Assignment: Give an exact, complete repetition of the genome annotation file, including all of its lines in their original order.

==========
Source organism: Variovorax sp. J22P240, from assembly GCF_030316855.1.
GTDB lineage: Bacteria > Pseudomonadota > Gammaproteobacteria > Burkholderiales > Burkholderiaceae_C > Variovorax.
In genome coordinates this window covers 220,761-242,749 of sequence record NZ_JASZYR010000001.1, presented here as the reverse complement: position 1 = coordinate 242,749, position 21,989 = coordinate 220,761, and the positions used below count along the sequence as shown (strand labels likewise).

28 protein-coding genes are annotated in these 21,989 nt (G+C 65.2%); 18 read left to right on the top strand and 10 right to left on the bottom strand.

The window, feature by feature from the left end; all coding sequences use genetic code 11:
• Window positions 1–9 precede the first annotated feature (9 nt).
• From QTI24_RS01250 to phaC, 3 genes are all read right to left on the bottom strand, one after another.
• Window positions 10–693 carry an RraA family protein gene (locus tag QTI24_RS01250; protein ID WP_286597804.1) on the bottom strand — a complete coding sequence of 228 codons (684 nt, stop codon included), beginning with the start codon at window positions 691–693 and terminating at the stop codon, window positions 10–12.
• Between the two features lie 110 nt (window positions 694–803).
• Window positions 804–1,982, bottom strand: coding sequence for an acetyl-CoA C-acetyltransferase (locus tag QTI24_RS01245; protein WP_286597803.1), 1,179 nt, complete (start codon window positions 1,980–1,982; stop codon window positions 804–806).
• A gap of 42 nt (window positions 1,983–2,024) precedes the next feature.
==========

Source organism: Variovorax sp. J22P240, from assembly GCF_030316855.1.
GTDB lineage: Bacteria > Pseudomonadota > Gammaproteobacteria > Burkholderiales > Burkholderiaceae_C > Variovorax.
In genome coordinates this window covers 220,761-242,749 of sequence record NZ_JASZYR010000001.1, presented here as the reverse complement: position 1 = coordinate 242,749, position 21,989 = coordinate 220,761, and the positions used below count along the sequence as shown (strand labels likewise).

28 protein-coding genes are annotated in these 21,989 nt (G+C 65.2%); 18 read left to right on the top strand and 10 right to left on the bottom strand.

The window, feature by feature from the left end; all coding sequences use genetic code 11:
• Window positions 1–9 precede the first annotated feature (9 nt).
• From QTI24_RS01250 to phaC, 3 genes are all read right to left on the bottom strand, one after another.
• Window positions 10–693 carry an RraA family protein gene (locus tag QTI24_RS01250; protein ID WP_286597804.1) on the bottom strand — a complete coding sequence of 228 codons (684 nt, stop codon included), beginning with the start codon at window positions 691–693 and terminating at the stop codon, window positions 10–12.
• Between the two features lie 110 nt (window positions 694–803).
• Window positions 804–1,982, bottom strand: coding sequence for an acetyl-CoA C-acetyltransferase (locus tag QTI24_RS01245; protein WP_286597803.1), 1,179 nt, complete (start codon window positions 1,980–1,982; stop codon window positions 804–806).
• A gap of 42 nt (window positions 1,983–2,024) precedes the next feature.